Straddle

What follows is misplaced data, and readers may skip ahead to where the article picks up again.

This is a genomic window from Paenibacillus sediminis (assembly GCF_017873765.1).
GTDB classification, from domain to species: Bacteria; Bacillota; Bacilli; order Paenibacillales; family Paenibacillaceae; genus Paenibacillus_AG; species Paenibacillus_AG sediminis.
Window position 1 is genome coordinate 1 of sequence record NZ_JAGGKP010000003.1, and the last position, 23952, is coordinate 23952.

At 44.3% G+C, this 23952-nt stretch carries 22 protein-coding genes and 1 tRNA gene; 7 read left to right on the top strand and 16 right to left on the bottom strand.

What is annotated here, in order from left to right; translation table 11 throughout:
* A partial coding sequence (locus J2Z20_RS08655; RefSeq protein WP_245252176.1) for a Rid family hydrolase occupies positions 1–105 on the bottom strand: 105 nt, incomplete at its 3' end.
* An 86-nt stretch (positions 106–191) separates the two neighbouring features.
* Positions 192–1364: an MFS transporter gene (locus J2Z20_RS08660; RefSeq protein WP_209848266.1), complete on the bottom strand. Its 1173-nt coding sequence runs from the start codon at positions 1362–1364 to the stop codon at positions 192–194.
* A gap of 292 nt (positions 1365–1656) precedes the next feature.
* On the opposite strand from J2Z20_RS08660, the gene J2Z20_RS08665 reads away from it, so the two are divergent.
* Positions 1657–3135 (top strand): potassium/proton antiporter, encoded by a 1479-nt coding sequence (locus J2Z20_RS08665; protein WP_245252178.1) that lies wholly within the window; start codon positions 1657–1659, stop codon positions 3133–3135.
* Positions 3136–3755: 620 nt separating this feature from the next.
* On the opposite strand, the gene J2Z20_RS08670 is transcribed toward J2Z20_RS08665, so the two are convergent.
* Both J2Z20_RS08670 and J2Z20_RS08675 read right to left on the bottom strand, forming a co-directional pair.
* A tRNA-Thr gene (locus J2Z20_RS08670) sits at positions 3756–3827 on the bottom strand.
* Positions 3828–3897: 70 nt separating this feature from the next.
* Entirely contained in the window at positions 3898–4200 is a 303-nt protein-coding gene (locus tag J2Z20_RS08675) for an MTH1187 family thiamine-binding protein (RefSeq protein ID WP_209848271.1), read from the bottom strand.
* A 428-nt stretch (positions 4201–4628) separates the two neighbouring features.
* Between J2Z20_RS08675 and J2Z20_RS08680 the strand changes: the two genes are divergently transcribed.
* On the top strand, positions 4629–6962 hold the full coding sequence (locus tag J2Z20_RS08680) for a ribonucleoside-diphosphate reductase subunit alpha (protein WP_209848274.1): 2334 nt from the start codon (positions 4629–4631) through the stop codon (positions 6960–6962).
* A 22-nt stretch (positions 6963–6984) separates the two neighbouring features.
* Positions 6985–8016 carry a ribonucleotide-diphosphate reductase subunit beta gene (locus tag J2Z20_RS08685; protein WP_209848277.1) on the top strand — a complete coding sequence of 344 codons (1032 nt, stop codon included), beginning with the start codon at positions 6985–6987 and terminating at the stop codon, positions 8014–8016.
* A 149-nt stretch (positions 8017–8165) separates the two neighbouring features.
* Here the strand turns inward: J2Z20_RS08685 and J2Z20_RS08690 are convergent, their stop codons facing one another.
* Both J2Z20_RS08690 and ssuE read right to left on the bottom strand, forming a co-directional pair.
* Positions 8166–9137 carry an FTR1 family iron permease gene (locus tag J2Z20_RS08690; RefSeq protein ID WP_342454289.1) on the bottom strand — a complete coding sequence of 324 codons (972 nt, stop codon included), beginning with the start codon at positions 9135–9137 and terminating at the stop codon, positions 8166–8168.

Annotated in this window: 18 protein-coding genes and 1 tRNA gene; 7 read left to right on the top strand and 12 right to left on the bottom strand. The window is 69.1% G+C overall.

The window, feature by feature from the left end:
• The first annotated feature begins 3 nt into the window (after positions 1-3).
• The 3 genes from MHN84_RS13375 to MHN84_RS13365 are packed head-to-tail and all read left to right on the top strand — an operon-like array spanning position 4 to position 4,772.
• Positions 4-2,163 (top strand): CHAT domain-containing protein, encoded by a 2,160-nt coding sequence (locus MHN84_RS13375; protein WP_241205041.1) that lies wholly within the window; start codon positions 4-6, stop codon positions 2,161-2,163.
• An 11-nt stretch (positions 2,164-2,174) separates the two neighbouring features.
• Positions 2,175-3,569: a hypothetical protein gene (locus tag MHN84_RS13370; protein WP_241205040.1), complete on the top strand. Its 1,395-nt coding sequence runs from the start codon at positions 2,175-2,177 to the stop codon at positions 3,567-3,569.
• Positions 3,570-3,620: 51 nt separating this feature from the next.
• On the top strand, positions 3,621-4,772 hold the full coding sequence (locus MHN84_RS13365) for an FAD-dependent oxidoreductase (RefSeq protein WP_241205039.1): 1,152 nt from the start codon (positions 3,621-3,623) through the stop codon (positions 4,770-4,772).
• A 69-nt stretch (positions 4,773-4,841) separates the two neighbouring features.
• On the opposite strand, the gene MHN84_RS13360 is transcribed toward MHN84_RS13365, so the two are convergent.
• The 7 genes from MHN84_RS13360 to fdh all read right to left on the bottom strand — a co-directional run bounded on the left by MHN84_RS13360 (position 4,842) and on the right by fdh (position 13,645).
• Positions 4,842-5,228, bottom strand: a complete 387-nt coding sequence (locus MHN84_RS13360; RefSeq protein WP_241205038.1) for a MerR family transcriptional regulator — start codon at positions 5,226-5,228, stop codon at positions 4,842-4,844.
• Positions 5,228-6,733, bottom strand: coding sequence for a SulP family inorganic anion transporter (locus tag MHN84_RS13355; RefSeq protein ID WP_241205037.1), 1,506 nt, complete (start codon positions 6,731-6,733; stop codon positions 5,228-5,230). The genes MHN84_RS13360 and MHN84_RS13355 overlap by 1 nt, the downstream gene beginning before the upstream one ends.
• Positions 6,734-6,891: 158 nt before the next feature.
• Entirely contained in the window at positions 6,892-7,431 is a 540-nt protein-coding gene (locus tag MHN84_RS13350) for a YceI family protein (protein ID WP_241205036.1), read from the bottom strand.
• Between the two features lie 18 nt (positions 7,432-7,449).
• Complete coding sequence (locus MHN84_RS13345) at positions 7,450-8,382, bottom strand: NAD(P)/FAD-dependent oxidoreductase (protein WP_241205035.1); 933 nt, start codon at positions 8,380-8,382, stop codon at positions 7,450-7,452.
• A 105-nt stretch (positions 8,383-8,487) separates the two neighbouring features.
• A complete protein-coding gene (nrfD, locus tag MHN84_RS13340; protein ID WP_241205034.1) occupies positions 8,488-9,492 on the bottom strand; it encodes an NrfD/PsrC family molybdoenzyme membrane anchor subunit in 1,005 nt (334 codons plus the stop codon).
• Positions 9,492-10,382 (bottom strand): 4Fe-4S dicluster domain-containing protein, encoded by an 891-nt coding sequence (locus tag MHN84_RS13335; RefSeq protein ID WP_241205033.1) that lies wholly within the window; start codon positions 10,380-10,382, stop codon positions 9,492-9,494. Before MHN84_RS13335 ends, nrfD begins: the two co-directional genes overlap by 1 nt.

An options straddle is an options strategy that involves the purchase or sale of call and put options on the same underlying at the same strike price and same expiry. In a long straddle, a trader buys a call and a put. The strategy pays off if the underlying rises above and falls below the premium outlay (which is the break-even). The trader has unlimited profit potential on the upside and significant profit potential on the downside (not unlimited since underlying can only fall as far as zero). Any loss is limited to the premium outlay and this can only happen if the underlying is at the same price as the strike price at expiry, in which case both options expire worthless. A short straddle is a much riskier position and profits only if the underlying trades in a narrow range or if volatility declines. Setting up a short straddle is the opposite of its long counterpart: it involves the sale of a naked call and a naked put on the same underlying at the same strike price and same expiry. The trader here collects premium from both legs of the options trade but is open to unlimited loss on the upside and material loss on the downside.

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